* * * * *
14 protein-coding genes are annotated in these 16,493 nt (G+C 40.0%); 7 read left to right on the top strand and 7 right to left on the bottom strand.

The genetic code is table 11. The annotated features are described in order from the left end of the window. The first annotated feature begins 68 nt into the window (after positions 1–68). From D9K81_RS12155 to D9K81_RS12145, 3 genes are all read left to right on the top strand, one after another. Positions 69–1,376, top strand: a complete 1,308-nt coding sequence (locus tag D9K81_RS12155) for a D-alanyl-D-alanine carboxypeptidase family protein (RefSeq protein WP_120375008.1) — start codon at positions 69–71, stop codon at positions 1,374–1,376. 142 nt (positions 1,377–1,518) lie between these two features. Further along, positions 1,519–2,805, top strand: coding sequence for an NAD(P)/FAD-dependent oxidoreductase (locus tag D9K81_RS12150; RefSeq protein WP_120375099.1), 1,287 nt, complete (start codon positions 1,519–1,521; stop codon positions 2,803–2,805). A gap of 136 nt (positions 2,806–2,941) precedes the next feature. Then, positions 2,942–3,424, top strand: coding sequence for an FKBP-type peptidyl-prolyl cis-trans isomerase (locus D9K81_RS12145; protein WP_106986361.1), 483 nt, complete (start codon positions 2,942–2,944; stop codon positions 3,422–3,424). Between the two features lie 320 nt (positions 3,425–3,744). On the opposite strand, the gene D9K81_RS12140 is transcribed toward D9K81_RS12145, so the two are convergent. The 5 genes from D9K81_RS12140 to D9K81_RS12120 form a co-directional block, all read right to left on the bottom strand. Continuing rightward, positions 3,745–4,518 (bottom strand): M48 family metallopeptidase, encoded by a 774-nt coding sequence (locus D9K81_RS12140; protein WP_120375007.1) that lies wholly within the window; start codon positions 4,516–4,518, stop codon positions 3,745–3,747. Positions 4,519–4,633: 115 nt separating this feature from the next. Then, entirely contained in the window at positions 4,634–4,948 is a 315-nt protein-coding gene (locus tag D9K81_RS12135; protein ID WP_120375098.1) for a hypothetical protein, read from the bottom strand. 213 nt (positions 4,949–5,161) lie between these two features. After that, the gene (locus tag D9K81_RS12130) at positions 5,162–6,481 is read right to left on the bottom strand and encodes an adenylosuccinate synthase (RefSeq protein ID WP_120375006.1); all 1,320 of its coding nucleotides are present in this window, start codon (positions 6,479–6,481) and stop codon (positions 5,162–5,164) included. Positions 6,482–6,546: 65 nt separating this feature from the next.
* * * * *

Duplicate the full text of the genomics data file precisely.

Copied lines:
14 protein-coding genes are annotated in these 16,493 nt (G+C 40.0%); 7 read left to right on the top strand and 7 right to left on the bottom strand.

The genetic code is table 11. The annotated features are described in order from the left end of the window. The first annotated feature begins 68 nt into the window (after positions 1–68). From D9K81_RS12155 to D9K81_RS12145, 3 genes are all read left to right on the top strand, one after another. Positions 69–1,376, top strand: a complete 1,308-nt coding sequence (locus tag D9K81_RS12155) for a D-alanyl-D-alanine carboxypeptidase family protein (RefSeq protein WP_120375008.1) — start codon at positions 69–71, stop codon at positions 1,374–1,376. 142 nt (positions 1,377–1,518) lie between these two features. Further along, positions 1,519–2,805, top strand: coding sequence for an NAD(P)/FAD-dependent oxidoreductase (locus tag D9K81_RS12150; RefSeq protein WP_120375099.1), 1,287 nt, complete (start codon positions 1,519–1,521; stop codon positions 2,803–2,805). A gap of 136 nt (positions 2,806–2,941) precedes the next feature. Then, positions 2,942–3,424, top strand: coding sequence for an FKBP-type peptidyl-prolyl cis-trans isomerase (locus D9K81_RS12145; protein WP_106986361.1), 483 nt, complete (start codon positions 2,942–2,944; stop codon positions 3,422–3,424). Between the two features lie 320 nt (positions 3,425–3,744). On the opposite strand, the gene D9K81_RS12140 is transcribed toward D9K81_RS12145, so the two are convergent. The 5 genes from D9K81_RS12140 to D9K81_RS12120 form a co-directional block, all read right to left on the bottom strand. Continuing rightward, positions 3,745–4,518 (bottom strand): M48 family metallopeptidase, encoded by a 774-nt coding sequence (locus D9K81_RS12140; protein WP_120375007.1) that lies wholly within the window; start codon positions 4,516–4,518, stop codon positions 3,745–3,747. Positions 4,519–4,633: 115 nt separating this feature from the next. Then, entirely contained in the window at positions 4,634–4,948 is a 315-nt protein-coding gene (locus tag D9K81_RS12135; protein ID WP_120375098.1) for a hypothetical protein, read from the bottom strand. 213 nt (positions 4,949–5,161) lie between these two features. After that, the gene (locus tag D9K81_RS12130) at positions 5,162–6,481 is read right to left on the bottom strand and encodes an adenylosuccinate synthase (RefSeq protein ID WP_120375006.1); all 1,320 of its coding nucleotides are present in this window, start codon (positions 6,479–6,481) and stop codon (positions 5,162–5,164) included. Positions 6,482–6,546: 65 nt separating this feature from the next.